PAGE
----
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Dialogue Series

Close to 200 leaders, members and activists from the faith, community and public sectors seized the rare opportunity to listen and learn from visiting renowned historian and political scientist and strategist, Dr Gérard Chaliand, at the inaugural IRCC Spotlight dialogue series held on 20 & 21 September.  

The IRCC Spotlight series brings international experts and practitioners to share on global issues which impact harmony and cohesion of Singapore’s multicultural society.  The opening lecture & dialogue ‘Polarisation – Dogma & Divide: Schism & Supremacism’ was held at The Chambers of The Arts House, with the closing lecture & dialogue ‘Text, Context & Pretext – Understanding Motivations to Radicalism & Extremism’ taking place at the Botany Centre.  Dr Chaliand shared on the histories and geo-politics of Sunni-Shiite schism and white supremacism.  Additionally, he touched significantly on the power of humiliation and that internal affluence mitigates external influence.  Dr Noor Huda Ismail, a film-maker & research fellow at the Rajaratnam School of International Studies, graced as the co-panelist at the dialogue sessions which was moderated by CNA’s Head of International News, Mr Sujadi Siswo.

Dr. Chaliand first came to Singapore in 1976 where Singapore was more popularly known for her Bugis Street then, but now, she is envied as an economic wonder due to her realistic policies and resulting peace.  This peace would be too priceless to lose.  Dr Chaliand commented that though Singapore's harmonious diversity is not unique in the world, it is very rare.  Only few others would probably be better than Singapore, such as Switzerland and Sweden.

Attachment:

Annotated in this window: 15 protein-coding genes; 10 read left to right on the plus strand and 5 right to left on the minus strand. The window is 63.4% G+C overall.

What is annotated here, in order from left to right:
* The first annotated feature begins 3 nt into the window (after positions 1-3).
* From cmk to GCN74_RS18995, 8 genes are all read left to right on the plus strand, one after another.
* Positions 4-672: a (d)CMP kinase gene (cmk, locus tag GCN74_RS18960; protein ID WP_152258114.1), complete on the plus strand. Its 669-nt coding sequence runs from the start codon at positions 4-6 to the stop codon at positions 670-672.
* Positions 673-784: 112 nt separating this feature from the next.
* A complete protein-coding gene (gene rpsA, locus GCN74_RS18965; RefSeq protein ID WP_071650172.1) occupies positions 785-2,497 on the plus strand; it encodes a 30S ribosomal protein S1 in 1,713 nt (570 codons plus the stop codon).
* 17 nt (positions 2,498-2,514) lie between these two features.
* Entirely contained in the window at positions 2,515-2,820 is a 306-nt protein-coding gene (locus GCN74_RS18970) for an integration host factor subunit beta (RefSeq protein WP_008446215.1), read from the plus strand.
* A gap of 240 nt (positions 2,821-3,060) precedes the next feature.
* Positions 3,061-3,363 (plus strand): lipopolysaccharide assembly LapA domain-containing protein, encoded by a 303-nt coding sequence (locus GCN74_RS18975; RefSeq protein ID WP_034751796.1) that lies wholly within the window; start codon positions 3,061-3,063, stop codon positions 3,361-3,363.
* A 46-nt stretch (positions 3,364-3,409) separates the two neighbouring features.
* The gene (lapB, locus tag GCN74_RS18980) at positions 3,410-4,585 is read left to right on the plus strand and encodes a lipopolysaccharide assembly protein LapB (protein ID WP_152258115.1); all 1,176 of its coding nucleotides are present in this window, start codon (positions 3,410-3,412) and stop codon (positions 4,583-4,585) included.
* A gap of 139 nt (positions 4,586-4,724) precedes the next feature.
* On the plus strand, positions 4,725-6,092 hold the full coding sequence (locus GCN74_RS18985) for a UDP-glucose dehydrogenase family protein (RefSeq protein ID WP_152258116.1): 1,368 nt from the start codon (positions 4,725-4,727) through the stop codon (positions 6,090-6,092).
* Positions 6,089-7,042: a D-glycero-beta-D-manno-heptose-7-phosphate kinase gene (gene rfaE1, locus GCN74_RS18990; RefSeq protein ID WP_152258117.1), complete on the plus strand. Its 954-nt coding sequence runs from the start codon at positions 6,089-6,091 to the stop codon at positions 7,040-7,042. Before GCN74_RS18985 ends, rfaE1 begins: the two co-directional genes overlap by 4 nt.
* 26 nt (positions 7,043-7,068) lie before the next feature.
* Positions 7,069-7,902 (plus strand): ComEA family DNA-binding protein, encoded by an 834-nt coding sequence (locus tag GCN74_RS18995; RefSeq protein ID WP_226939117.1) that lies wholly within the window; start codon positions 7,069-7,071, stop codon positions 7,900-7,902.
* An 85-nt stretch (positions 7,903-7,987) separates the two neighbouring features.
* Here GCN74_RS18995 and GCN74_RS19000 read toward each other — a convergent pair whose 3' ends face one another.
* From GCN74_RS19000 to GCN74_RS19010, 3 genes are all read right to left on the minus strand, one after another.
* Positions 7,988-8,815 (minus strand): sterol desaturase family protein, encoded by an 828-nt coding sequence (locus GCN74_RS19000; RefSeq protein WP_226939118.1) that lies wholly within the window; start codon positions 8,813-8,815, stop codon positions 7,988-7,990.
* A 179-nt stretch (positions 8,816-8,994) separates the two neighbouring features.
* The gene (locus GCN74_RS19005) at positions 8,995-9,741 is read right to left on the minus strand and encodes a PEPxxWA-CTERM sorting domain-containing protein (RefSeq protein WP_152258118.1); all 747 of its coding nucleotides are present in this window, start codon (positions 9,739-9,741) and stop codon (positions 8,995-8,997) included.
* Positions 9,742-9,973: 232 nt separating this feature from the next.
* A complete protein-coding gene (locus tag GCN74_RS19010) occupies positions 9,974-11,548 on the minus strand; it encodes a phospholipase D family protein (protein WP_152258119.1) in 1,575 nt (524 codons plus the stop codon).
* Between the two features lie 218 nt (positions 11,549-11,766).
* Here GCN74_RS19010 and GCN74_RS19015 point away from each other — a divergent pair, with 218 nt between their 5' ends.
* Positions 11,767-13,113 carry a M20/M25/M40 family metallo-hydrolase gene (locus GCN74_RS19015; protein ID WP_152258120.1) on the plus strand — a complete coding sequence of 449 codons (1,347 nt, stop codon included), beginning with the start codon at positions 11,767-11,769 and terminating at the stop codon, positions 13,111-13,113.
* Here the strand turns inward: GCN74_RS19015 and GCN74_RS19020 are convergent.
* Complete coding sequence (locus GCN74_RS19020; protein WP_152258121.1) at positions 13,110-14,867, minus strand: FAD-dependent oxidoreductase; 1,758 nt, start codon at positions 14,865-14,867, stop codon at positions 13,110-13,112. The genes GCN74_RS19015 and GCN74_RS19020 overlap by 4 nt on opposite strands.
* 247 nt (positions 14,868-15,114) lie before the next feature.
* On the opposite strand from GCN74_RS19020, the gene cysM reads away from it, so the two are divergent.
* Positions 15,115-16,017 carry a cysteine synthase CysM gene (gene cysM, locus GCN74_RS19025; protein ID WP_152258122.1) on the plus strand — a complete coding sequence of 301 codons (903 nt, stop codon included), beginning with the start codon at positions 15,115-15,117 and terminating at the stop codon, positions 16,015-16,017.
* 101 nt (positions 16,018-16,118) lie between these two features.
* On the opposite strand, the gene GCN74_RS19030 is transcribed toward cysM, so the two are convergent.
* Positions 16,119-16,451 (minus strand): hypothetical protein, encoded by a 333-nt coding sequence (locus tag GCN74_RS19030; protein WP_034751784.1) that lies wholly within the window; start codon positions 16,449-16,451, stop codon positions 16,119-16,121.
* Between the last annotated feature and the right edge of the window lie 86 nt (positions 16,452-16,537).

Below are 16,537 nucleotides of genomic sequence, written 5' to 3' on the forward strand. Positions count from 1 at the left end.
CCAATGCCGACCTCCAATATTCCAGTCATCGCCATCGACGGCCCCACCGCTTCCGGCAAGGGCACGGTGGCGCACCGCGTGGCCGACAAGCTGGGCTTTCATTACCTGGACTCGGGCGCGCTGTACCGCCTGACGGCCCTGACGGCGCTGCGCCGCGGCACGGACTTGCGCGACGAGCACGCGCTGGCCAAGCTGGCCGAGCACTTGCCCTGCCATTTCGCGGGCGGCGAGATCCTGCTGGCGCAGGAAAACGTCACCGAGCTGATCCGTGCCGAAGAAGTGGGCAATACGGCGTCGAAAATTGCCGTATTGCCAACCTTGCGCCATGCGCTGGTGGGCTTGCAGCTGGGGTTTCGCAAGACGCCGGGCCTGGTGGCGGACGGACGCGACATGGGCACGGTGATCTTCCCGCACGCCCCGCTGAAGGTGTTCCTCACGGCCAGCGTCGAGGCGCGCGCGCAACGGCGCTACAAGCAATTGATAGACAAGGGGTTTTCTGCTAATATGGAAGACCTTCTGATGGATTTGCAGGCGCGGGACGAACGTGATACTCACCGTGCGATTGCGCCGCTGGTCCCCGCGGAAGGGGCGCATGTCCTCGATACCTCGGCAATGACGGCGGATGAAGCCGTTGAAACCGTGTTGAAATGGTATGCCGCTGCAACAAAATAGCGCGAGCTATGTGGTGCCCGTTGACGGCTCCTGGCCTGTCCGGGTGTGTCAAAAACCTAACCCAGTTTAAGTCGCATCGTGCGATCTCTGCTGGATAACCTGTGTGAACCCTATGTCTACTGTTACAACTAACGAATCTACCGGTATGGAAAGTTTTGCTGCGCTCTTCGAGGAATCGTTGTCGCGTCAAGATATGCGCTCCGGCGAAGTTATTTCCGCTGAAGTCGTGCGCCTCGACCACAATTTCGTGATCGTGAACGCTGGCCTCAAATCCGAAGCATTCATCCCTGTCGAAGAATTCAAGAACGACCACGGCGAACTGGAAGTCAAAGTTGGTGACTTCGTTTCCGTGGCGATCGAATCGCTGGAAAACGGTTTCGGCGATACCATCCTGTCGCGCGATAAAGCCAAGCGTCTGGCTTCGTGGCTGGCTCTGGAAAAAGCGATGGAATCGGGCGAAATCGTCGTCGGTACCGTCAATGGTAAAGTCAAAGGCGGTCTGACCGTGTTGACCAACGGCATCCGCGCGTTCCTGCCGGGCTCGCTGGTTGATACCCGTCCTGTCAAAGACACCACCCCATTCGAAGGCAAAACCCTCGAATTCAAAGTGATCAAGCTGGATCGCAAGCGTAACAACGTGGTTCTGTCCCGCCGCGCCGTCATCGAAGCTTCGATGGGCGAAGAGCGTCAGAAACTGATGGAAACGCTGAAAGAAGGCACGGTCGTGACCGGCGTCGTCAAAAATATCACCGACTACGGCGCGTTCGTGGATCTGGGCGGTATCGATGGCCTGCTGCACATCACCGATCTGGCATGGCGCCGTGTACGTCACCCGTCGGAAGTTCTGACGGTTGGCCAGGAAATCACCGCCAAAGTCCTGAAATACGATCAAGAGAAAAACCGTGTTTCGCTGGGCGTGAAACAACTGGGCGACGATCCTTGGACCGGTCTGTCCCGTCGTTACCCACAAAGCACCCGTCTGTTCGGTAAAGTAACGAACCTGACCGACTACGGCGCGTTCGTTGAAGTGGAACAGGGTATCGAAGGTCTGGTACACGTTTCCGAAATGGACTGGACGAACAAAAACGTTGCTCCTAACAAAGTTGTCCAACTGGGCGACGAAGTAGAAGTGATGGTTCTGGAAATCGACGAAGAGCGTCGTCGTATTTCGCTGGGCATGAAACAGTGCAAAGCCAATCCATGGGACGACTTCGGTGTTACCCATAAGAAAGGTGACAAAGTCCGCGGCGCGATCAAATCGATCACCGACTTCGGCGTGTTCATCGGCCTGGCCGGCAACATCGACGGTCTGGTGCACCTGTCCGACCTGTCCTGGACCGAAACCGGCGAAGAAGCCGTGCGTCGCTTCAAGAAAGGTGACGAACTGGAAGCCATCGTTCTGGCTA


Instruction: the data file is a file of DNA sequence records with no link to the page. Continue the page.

As the most religiously diverse nation in the world, it is critical that Singapore must consciously and constantly make consistent and constructive engagements to assemble her people, to better understand one another clearer, bond themselves closer, and remove any divisive elements or obstacles.  There can be “no illusions about depth of religious fault lines” (PM Lee Hsien Loong) here, while regionally, there are “prevailing trends towards intolerance, extremism and inter-religious strife” (PM Lee).   This will be a continuous, arduous and enduring journey, but one if done with smartness and sincerity, can be fulfilling, endearing and enriching.  Given the “increased polarisation around the world” (DPM Heng Swee Keat), Singapore must be “deeply committed” (DPM Heng) to continuous and constructive engagement to sustain and enhance the harmony that she has achieved.

At the dialogues, participants were encouraged to pledge their ‘Commitment’ towards safeguarding religious harmony in Singapore.  The Series was presented by Humanity Matters (HM) in partnership with the Inter-Racial & Religious Confidence Circle (IRCC) and supported by the Ministry of Culture, Community & Youth (MCCY).


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